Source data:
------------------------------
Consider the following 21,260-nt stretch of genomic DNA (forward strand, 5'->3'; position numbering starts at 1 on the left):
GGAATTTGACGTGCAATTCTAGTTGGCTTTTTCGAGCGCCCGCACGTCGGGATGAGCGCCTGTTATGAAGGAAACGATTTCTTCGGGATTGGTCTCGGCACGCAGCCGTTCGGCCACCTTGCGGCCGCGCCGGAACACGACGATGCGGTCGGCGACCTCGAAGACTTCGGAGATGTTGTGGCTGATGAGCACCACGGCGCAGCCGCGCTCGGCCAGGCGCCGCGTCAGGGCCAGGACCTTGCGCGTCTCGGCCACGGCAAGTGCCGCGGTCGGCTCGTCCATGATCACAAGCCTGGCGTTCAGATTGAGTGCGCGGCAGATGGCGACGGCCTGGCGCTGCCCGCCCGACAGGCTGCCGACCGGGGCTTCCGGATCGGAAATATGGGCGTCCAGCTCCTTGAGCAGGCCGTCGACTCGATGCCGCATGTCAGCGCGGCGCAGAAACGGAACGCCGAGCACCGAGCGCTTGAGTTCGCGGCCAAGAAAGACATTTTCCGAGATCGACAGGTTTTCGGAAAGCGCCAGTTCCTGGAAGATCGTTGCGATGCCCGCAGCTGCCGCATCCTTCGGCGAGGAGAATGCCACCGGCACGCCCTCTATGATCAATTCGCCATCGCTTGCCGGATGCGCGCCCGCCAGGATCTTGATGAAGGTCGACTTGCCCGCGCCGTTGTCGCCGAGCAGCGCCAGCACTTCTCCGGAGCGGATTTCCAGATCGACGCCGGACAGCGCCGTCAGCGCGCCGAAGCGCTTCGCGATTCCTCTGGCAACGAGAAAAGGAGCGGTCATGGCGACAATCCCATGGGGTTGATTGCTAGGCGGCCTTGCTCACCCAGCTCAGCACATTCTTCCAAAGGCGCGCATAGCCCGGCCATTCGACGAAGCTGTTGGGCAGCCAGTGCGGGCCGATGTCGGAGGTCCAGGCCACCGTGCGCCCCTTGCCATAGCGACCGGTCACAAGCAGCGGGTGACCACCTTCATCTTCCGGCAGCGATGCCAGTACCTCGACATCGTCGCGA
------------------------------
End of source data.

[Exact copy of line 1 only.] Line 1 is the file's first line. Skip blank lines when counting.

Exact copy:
Consider the following 21,260-nt stretch of genomic DNA (forward strand, 5'->3'; position numbering starts at 1 on the left):